A significant part of your successful communication revolves around the words you use. Adding tonality (light and shade) to the words improves your ability to influence others. Successful communication also depends to a surprising degree on your physiology, or body language.
This idea was studied experimentally by Professor Albert Mehrabian at UCLA in the 1960s. His findings on the communication of feelings and attitudes have been, by his own admission, widely misinterpreted for more than 50 years. Results from his specifically targeted experiments were used to support what became known as ‘the 7–38–55 rule’, which quantified the relative impact of verbal and non-verbal communication during an exchange between two people as: words (7 per cent), tone of voice (38 per cent) and body language (55 per cent).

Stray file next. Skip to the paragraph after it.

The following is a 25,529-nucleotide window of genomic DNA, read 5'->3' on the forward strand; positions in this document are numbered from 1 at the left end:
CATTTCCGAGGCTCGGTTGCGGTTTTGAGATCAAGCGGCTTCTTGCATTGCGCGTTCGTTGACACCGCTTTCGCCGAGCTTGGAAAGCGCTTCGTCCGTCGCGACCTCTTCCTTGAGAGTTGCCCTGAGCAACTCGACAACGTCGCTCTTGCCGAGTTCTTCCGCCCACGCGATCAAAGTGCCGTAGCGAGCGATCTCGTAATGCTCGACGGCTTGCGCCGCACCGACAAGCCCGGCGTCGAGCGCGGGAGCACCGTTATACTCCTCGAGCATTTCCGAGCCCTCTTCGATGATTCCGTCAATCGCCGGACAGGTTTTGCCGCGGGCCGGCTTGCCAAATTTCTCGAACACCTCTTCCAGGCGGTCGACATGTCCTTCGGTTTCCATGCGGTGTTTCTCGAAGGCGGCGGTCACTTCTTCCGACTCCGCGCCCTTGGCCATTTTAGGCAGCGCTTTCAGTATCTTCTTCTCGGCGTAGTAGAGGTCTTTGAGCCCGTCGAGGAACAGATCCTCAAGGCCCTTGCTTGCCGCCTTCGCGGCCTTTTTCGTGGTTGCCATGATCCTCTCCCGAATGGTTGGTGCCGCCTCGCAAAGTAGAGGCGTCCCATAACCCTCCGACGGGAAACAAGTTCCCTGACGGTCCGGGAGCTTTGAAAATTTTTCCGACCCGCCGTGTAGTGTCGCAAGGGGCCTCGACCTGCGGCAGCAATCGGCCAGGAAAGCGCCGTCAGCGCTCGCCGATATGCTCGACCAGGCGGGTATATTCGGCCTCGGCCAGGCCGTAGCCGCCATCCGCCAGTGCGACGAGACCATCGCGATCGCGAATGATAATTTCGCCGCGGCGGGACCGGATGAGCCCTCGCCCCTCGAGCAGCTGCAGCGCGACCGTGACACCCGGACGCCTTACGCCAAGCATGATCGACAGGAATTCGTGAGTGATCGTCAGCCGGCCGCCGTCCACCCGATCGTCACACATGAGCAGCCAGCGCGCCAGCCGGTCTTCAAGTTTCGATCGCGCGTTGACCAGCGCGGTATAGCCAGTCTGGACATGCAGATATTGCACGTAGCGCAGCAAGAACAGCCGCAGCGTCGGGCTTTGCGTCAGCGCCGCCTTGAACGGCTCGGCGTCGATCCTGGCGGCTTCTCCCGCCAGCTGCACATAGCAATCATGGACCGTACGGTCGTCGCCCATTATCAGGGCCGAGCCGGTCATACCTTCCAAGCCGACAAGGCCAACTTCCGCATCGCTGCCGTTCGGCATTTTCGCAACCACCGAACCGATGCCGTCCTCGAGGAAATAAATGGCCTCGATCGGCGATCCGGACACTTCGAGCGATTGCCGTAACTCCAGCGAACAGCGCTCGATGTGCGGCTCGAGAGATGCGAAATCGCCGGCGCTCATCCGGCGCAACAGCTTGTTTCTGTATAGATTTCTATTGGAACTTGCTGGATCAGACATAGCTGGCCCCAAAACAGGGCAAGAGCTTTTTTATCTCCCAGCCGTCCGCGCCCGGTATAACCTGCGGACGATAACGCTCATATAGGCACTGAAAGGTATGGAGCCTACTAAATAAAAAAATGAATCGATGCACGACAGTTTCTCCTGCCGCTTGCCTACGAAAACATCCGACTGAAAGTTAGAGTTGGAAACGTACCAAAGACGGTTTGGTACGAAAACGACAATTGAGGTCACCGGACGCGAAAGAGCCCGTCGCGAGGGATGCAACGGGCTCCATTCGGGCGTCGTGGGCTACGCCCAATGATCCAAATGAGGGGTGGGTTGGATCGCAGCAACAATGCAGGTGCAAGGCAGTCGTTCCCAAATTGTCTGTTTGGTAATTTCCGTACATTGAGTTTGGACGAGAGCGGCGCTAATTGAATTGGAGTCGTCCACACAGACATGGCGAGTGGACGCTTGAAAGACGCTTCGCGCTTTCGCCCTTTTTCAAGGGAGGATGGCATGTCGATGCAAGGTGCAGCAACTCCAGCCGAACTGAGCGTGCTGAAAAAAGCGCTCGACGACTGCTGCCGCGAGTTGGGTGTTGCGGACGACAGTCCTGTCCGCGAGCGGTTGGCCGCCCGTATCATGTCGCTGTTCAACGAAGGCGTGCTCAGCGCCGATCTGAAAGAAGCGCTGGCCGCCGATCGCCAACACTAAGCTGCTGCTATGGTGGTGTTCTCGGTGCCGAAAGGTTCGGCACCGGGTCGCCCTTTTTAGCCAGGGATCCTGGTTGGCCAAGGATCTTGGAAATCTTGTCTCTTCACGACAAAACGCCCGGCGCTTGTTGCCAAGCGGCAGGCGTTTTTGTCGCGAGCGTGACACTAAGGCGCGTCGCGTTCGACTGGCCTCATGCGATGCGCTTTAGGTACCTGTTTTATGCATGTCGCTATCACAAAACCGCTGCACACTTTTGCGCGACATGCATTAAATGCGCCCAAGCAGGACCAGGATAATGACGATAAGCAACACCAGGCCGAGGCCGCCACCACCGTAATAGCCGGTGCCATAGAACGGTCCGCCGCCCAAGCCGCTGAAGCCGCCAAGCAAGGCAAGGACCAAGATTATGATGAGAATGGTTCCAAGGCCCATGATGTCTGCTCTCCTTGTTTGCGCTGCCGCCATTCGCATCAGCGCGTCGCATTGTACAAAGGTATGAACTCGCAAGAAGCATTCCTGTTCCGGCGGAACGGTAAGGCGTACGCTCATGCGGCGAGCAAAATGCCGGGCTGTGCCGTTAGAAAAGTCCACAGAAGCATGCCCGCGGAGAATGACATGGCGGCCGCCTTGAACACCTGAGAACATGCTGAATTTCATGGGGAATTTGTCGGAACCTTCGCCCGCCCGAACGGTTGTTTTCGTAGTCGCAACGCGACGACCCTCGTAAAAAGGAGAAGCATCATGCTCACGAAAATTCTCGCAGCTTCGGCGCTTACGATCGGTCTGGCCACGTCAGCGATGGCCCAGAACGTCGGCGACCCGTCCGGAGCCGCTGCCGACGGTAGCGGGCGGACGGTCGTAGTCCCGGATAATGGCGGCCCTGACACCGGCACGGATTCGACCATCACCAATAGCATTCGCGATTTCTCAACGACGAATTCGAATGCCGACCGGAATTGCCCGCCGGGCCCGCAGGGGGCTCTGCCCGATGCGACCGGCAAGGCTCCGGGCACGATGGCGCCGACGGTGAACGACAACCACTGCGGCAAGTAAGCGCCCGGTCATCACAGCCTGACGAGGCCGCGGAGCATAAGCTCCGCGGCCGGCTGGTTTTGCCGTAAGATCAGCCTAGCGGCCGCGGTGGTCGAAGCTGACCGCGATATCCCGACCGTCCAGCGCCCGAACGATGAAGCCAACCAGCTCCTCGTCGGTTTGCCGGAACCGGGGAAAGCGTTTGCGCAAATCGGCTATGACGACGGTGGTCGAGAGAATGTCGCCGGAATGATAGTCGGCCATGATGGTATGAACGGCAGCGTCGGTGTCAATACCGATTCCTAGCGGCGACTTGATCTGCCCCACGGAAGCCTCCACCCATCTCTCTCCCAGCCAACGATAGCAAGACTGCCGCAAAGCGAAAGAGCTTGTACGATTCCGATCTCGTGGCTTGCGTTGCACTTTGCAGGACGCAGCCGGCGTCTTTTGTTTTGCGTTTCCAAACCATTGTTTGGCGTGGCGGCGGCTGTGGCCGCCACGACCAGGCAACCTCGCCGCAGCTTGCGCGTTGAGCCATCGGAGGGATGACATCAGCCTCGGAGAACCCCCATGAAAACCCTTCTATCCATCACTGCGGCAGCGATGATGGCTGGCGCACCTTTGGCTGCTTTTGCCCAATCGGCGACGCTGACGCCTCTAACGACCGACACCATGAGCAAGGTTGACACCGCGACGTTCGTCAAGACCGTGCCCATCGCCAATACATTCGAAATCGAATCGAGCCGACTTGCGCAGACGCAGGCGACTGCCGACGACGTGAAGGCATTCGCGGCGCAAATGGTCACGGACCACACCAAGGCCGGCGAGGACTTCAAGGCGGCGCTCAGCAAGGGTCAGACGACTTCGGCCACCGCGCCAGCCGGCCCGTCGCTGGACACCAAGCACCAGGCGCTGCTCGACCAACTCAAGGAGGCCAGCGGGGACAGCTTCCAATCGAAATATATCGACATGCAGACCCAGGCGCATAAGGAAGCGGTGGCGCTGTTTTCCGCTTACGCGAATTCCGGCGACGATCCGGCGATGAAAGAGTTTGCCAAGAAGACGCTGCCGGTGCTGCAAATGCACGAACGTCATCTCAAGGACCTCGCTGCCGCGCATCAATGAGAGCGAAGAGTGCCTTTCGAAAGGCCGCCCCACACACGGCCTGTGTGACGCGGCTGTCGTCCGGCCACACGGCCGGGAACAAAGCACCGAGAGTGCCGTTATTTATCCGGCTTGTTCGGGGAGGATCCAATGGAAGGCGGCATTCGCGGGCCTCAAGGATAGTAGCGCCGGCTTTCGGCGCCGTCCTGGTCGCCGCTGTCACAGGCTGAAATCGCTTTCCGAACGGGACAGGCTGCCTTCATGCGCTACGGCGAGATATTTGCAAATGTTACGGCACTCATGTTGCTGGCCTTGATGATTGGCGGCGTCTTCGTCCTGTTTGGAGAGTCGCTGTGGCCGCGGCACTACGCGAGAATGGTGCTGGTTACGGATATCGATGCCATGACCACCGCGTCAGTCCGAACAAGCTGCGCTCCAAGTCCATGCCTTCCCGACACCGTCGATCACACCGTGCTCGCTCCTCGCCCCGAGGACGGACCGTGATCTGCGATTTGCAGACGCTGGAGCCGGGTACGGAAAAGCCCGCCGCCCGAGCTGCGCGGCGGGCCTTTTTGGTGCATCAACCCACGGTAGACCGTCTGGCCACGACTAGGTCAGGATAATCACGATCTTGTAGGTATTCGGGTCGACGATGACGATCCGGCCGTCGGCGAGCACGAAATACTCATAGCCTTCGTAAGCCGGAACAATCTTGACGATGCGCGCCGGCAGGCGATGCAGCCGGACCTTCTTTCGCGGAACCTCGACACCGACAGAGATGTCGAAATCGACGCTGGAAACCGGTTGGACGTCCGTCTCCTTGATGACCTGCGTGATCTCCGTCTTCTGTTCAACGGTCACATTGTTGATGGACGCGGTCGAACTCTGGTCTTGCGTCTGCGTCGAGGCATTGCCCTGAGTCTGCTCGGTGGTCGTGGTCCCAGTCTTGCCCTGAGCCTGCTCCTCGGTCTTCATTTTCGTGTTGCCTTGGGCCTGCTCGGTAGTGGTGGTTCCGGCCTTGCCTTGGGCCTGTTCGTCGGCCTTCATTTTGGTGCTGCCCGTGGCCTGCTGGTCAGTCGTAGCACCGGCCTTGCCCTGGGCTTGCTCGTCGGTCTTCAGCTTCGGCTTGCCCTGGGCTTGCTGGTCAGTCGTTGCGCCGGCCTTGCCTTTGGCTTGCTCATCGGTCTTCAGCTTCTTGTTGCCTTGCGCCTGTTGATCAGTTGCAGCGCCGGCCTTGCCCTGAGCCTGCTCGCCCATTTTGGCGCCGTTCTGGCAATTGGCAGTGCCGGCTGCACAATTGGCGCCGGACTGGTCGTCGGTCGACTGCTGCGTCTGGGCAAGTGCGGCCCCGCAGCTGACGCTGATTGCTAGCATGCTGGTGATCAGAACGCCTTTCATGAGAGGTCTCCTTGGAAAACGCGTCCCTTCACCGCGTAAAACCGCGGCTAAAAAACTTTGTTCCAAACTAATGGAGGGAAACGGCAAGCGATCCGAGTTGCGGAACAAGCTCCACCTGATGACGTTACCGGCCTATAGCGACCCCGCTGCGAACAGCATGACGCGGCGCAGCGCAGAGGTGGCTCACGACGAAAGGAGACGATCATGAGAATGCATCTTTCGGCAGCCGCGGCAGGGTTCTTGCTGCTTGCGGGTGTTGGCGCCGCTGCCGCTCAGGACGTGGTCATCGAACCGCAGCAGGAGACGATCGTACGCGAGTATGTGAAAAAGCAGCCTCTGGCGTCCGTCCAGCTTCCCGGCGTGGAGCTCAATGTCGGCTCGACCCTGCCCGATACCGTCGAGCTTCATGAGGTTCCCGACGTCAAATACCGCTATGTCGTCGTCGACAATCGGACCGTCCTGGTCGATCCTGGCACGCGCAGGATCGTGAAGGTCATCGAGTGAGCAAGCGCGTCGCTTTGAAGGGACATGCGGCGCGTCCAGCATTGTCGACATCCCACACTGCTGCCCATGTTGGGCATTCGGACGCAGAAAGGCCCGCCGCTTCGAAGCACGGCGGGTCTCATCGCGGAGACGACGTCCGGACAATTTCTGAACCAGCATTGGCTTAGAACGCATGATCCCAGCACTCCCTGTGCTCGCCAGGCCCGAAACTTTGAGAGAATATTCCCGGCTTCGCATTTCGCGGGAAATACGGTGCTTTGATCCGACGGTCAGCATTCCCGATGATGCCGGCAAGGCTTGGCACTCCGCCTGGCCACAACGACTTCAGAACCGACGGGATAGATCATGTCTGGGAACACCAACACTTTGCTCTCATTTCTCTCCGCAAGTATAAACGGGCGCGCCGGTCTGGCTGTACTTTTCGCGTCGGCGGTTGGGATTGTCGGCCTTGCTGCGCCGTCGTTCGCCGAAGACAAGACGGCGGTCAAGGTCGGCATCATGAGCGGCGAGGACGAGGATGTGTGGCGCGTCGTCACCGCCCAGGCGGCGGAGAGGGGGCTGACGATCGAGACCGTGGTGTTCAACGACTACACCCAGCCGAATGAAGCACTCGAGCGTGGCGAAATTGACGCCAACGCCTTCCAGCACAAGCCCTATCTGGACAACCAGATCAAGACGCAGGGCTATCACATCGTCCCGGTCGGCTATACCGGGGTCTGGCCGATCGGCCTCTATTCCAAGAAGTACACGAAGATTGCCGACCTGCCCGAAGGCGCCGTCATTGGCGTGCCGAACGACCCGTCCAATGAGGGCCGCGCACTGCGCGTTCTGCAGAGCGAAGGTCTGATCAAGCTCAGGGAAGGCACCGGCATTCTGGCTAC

If the above numbers were true, we might infer that anyone could understand 93 per cent of a foreign language merely by listening to and observing the speaker. You and I both know that doesn’t happen. The 7–38–55 ‘rule’ is in fact not a rule as much as a reference. You don’t have to hear or understand every word to ‘read’ communications taking place in your line of vision. In a crowded restaurant it is as easy to spot young lovers enjoying a romantic dinner as the unhappy couple who appear to be falling out of love.
Professor Mehrabian’s study was published in 1967, the year I was born, since which it has been frequently recycled, misrepresented ...